The List: Francesco Bonami and Gary Carrion-Murayari announcing Whitney 2010 artists — Pierce Jackson and the Whitney Museum of American Art
courtesy of the Whitney Museum of American Art
Venice Biennale: UAE Pavilion — Bloomberg Tate Shots
courtesy of Tate
30 Seconds at MoMA: Staff—Tamsin Nutter — Thilo Hoffmann
Commissiobed by and courtesy of the Museum of Modern Art, New York
Rudolf Stingel. LIVE at Neue Nationalgalerie Berlin — VernissageTV
courtesy of VernissageTV
MoMA Doug Aitken: Sleepwalkers [60-second trailer] — Doug Aitken
courtesy of the artist and the Museum of Modern Art, New York
11th International Istanbul Biennale 2009 — VernissageTV
courtesy of VernissageTV
30 Seconds at MoMA: Staff—Andy Haas — Thilo Hoffmann
courtesy of the Museum of Modern Art, New York
Twitter With… Marina Abramović — Bloomberg Tate Shots
courtesy of Tate
2009, 7’ 20’’
Circular File Channel, Episode 1 (2005) — Performa.
commissioned by and original presented by Performa 09; courtesy of the artists and Performa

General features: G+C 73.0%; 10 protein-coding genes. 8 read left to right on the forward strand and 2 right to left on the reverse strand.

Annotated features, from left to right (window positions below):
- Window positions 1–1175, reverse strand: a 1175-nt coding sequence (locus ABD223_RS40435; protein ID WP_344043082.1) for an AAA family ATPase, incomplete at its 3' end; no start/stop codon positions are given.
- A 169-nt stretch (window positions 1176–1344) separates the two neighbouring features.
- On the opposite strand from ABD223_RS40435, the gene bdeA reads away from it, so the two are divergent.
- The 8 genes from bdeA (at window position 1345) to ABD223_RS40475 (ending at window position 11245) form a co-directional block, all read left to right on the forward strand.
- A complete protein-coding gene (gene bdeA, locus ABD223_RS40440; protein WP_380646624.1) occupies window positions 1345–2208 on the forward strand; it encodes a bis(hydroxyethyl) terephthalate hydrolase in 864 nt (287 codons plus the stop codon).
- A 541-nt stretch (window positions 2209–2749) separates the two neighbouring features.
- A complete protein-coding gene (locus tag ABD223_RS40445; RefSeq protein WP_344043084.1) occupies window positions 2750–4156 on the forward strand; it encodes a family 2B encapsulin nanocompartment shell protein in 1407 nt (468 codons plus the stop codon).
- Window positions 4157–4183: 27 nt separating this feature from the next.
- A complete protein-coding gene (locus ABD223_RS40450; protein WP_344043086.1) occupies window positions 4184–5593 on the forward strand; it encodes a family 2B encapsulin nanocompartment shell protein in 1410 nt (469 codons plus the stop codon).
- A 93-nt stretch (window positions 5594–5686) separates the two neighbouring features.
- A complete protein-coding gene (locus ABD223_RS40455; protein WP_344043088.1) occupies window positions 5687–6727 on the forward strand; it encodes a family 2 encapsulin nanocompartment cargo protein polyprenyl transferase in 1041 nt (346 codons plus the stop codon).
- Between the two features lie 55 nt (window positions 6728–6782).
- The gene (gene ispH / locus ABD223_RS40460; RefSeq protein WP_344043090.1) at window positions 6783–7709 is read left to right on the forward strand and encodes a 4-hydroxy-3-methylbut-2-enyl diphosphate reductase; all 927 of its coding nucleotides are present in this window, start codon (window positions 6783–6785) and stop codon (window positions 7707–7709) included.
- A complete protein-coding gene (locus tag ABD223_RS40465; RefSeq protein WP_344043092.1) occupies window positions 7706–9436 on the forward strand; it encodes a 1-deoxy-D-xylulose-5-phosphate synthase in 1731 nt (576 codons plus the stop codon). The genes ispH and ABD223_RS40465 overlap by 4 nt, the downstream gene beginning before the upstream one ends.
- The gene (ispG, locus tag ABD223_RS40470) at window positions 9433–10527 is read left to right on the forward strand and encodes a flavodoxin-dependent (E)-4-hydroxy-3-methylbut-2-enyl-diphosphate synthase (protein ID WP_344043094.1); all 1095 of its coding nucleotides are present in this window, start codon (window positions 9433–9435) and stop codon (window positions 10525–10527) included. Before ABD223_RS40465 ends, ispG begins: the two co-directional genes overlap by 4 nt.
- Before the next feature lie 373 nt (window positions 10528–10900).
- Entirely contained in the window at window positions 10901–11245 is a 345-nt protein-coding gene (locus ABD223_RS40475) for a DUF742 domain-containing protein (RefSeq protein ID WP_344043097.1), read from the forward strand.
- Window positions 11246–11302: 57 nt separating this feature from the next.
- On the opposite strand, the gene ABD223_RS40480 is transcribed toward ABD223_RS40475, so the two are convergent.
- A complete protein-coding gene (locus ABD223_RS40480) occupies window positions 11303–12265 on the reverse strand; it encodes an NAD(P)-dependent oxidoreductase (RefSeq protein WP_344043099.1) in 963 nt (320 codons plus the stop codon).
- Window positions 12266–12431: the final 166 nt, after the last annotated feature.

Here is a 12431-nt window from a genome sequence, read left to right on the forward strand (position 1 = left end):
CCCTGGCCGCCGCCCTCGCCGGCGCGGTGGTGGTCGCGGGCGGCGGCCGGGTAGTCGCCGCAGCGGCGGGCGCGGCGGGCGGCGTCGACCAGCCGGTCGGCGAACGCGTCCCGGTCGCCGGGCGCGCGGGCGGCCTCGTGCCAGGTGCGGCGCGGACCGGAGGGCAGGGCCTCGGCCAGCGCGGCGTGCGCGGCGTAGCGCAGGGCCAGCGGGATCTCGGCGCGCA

2009, 4’11’’ (excerpt)
*Program Four: Exploding Nostalgia
*Curated by Masoud Amralla Al Ali and Antonia Carver
Over the past decade, there has been an explosion in short filmmaking in the UAE, driven in part by initiatives such as the Emirates Film Competition and the Gulf Film Festival, both founded by curator Masoud Amralla Al Ali. Although most continue to see themselves as filmmakers rather than artists, some Emirati directors have begun pushing the medium and their subjects, often making use of surreal, experimental imagery and drawing as much on traditions of oral poetry as on existing cinematic styles in the region. The films in this program reflect early efforts as well as more recent films, and range from nostalgic, whimsical tales from the northern emirates to introspective studies, via abstract illustration; they are bound together by their combined reflection on today’s connections to the traditions and landscape of the UAE.
Haresat Al Ma'a (The Water Guard) — Waleed Al Shehhi
2007, 11’29”; courtesy of the filmmaker and Reflective Group of Art Production
Mirror — Saleh Karama Al Amri
2003, 3’12”; courtesy of the artist
Wajeh Alilq (Stuck Face) — Manal Ali Bin Amro
2007, 6’03”; courtesy of the artist
My Way — Khalil Abdulwahed Abdulrahman
2005, 6’50”; courtesy of the artist
Amal’s Cloud — Rawia Abdullah
2009, 9’18”; courtesy of the artist
Video #2 — Ahmed Mohammed Sharief
2003, 5’; courtesy of the artist